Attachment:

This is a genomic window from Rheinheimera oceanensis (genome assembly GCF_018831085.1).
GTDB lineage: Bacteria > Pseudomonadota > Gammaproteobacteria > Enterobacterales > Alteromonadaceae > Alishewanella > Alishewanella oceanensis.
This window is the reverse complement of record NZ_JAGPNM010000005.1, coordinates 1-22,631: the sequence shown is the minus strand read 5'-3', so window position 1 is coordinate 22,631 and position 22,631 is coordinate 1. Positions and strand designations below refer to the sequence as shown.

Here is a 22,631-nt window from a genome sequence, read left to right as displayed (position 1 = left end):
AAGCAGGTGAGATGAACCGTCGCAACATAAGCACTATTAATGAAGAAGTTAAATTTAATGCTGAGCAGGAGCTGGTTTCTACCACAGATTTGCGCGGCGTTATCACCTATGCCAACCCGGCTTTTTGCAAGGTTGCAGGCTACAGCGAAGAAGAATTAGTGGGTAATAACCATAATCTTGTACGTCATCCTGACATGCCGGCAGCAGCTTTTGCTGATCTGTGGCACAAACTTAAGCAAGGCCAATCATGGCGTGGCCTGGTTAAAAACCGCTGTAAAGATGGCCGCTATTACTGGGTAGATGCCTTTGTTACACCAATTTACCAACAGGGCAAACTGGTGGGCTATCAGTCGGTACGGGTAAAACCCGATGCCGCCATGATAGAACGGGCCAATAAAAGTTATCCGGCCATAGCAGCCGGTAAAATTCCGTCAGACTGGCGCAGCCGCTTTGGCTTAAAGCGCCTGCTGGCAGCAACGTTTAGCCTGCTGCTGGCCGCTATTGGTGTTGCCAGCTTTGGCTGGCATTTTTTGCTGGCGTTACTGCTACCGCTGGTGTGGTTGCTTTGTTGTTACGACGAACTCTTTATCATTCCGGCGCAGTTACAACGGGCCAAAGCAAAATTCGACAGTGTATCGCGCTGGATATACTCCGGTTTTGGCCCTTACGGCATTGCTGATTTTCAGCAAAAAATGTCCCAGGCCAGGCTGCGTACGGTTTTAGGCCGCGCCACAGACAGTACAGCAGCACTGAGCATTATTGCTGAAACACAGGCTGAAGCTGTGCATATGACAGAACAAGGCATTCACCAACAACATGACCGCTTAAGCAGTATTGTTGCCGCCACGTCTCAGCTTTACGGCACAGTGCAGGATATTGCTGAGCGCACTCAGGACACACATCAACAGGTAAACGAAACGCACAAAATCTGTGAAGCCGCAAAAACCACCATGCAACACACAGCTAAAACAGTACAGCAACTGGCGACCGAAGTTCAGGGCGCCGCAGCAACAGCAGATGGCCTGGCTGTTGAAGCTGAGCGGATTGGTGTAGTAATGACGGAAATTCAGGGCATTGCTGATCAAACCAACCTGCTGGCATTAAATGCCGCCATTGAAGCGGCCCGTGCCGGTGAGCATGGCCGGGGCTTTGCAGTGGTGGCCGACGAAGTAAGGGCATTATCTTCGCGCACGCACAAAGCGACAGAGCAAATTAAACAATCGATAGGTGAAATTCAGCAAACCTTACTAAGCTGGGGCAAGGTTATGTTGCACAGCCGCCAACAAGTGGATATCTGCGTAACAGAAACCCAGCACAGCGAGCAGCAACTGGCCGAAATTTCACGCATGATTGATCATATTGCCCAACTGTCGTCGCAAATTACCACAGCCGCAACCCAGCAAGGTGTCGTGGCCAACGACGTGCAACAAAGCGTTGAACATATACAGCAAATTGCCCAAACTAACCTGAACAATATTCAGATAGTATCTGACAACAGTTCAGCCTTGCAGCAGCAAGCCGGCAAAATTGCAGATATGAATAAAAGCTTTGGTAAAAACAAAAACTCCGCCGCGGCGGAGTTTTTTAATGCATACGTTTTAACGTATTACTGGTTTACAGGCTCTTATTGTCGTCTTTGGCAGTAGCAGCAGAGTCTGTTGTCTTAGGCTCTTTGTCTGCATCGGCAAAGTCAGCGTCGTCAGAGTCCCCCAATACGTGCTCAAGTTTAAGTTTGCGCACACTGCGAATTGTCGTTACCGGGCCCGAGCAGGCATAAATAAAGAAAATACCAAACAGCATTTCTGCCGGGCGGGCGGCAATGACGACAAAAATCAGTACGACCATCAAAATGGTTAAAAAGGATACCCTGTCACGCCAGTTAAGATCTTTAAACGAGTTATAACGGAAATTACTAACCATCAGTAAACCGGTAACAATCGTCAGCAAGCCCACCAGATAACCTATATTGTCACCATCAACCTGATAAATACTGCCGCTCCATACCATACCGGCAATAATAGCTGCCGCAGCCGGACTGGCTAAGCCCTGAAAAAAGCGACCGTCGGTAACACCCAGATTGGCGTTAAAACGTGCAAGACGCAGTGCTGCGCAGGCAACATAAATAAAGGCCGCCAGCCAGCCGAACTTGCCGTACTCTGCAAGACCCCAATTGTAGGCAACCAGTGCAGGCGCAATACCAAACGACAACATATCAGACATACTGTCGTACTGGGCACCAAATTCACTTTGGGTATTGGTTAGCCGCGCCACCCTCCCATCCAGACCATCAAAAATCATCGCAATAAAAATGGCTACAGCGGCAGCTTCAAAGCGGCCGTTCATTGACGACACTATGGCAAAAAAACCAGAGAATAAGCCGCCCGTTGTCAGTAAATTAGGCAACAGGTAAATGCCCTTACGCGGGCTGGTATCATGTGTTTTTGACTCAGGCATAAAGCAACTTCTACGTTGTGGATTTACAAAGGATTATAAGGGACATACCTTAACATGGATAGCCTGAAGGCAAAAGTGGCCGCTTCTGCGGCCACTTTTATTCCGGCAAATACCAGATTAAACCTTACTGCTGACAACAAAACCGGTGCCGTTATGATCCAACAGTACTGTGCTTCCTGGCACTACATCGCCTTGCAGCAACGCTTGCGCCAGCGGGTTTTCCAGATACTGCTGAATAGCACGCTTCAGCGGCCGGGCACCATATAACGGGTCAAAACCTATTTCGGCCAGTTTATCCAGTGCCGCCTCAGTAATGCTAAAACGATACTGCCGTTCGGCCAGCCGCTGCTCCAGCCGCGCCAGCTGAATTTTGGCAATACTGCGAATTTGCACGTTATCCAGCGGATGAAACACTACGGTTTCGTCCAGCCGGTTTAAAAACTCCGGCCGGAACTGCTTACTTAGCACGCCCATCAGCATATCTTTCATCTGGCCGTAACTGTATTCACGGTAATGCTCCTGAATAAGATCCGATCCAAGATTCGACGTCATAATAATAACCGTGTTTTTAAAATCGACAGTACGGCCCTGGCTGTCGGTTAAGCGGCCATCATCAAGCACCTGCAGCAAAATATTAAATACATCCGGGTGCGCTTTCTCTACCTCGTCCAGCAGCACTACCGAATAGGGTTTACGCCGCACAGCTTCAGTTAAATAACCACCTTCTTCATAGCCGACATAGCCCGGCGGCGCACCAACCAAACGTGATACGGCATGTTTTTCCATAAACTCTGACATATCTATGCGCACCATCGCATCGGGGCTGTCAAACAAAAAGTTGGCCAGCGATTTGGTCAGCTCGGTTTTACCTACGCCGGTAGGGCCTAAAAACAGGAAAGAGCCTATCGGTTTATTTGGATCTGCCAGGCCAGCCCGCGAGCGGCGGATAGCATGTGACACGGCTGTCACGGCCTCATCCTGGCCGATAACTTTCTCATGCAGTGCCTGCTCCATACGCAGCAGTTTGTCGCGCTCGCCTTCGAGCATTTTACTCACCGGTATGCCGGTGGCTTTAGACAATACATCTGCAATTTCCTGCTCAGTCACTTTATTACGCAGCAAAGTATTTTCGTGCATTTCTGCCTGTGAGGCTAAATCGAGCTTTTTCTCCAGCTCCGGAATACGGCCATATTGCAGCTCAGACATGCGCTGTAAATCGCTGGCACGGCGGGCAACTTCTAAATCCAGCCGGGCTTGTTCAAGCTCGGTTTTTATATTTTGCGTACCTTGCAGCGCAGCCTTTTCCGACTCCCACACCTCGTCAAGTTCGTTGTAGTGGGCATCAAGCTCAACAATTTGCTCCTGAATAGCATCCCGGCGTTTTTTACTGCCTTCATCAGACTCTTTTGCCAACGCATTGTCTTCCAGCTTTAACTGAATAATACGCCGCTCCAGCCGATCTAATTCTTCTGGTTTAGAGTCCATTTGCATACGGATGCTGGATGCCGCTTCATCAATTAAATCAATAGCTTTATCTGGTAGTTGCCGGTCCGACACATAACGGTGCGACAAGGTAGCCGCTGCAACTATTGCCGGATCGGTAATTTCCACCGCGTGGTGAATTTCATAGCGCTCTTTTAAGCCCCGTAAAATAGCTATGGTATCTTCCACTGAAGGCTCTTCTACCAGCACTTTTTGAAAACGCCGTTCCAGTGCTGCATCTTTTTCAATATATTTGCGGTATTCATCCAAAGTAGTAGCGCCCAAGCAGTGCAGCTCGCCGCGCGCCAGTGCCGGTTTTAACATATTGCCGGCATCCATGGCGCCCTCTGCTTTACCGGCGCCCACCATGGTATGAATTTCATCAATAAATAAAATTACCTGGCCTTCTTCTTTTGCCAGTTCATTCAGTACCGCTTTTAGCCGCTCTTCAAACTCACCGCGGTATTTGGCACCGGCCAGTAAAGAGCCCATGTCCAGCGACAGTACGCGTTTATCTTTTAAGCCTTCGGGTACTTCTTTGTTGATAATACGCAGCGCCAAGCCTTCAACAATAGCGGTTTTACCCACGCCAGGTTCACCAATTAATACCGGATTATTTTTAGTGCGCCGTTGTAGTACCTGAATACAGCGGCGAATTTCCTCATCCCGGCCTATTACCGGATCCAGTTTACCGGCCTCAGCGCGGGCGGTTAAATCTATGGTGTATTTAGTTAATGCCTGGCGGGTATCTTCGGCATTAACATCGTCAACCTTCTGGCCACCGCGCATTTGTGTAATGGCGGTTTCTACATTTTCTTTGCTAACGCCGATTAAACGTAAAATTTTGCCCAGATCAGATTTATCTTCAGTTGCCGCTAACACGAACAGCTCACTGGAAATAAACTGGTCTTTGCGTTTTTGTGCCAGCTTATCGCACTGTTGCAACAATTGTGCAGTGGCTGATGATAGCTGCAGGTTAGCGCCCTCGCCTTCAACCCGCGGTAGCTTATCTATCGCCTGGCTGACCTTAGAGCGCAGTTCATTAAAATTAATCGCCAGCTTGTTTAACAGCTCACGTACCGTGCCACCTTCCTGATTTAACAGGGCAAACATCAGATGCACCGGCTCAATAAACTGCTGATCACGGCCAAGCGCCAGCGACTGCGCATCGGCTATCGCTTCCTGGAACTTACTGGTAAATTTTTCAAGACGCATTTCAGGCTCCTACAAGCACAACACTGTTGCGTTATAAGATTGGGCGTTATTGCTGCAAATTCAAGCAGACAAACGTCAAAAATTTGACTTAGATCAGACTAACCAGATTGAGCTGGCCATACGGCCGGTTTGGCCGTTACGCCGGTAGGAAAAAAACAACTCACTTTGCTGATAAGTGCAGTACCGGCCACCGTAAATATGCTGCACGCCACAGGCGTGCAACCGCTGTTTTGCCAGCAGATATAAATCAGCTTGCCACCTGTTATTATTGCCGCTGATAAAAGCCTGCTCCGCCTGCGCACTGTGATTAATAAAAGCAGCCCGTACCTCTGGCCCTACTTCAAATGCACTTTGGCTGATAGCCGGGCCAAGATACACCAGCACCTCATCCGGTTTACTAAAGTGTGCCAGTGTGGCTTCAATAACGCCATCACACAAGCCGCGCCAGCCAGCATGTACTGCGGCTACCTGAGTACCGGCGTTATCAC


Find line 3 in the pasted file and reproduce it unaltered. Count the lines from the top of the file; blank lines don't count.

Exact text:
This window is the reverse complement of record NZ_JAGPNM010000005.1, coordinates 1-22,631: the sequence shown is the minus strand read 5'-3', so window position 1 is coordinate 22,631 and position 22,631 is coordinate 1. Positions and strand designations below refer to the sequence as shown.